Hence, during PCOS evaluation, there is a permanent eye on blood glucose levels along with other parameters which include cholesterol and triglycerides.

PCOS and Gestational Diabetes (GDM)

According to some studies, there is a greater risk of gastrointestinal diabetes (GDM) in PCOS women when compared to non-PCOS women. In a woman, gestational diabetes generally occurs when a woman’s ability to process glucose is impaired. When there is a high blood glucose level in a mother it can give rise to a large baby, immature lungs along with problem for the mother along with the child. Within northern California, at a healthcare center, women with diagnosed PCOS has a 2.5 fold increase odds of GDM. It is even independent of all the three age, race/ethnicity along with multiple gestations. GDM in its own is a risk factor for diabetes type 2 in the future.

However, up till now, you must be aware that there are more than the twofold increased chance of GDM in terms of other women. However, further research is mandatory to clarify the role of obesity, infertility treatment, glucose regulating medication, and other factors during pre-pregnancy care that may impact the risk of GDM. Studies should be there to know whether PCOS women are getting some benefit from the management of reducing GDM risk and such measures taken are showing some effect on pregnancy or not.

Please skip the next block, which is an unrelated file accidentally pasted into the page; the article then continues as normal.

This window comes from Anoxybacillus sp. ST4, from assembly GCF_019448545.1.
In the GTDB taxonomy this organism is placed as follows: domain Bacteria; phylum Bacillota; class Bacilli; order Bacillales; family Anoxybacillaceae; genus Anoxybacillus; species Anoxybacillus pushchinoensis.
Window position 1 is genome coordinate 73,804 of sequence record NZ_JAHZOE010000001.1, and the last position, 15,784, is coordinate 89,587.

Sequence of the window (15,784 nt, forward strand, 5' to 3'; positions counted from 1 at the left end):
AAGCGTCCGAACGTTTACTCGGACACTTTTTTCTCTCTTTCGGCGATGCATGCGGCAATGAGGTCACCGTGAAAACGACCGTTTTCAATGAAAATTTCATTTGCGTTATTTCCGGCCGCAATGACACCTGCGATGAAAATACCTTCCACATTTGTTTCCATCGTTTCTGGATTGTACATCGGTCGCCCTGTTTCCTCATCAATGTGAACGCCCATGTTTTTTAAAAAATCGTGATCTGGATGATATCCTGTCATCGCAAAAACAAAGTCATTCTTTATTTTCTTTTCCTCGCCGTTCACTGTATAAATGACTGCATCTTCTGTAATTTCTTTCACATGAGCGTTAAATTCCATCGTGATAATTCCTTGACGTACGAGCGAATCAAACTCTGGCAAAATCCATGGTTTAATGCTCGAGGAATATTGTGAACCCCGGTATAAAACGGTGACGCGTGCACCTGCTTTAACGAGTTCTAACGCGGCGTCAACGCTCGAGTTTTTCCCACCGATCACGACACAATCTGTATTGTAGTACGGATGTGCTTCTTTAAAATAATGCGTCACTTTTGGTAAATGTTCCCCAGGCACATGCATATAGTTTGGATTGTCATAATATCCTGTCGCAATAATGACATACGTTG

Once you become pregnant it is very important to screen you for Gestational Diabetes during your pregnancy to protect you and your baby from deleterious effects of gestational diabetes. Ayurvedic treatment at Vedas Cure is beneficial to control blood glucose levels, along with dietary measures. 

Weight Loss in Management of PCOS

Weight loss remains the main treatment for the management of various problems associated with PCOS, including Glucose Intolerance and Diabetes. For example, many PCOS women who are overweight lose around 6 to 12 percent of their body weight and in turn notice that their periods become more regular and on time. When you lose weight it even helps to decrease insulin resistance.

A strict diet control program and exercise regimen can help in losing the excess weight. Ayurvedic medications help in weight loss in obese PCOS women although you can discontinue it if you are going to plan pregnancy.

Don’t go with Bariatric surgery to treat morbid obesity in appropriate PCOS women. As this weight reducing surgery promise to restore normal menstrual cycles, reduce high testosterone levels, improve the excess body hair, reduce the risk of type 2 diabetes in selected women with PCOS. It is accompanied by various side effects along with the various medical condition. 

If you are planning a pregnancy make sure to bring your sugar under control, if not, then take those measures to normalize it with the help of your doctor. Lifestyle measures and active life are the keys.

Once you are pregnant, please take care of your diet and medications so that you and your baby are safe.

One Response

  1. I have diabetes for around 3 years. Recently I have experienced PCOS symptoms. On complete diagnosis, the test showed PCOS symptoms. On my friend’s recommendation, I started taking PCOS Treatment available at Vedas Cure. I am much relieved now!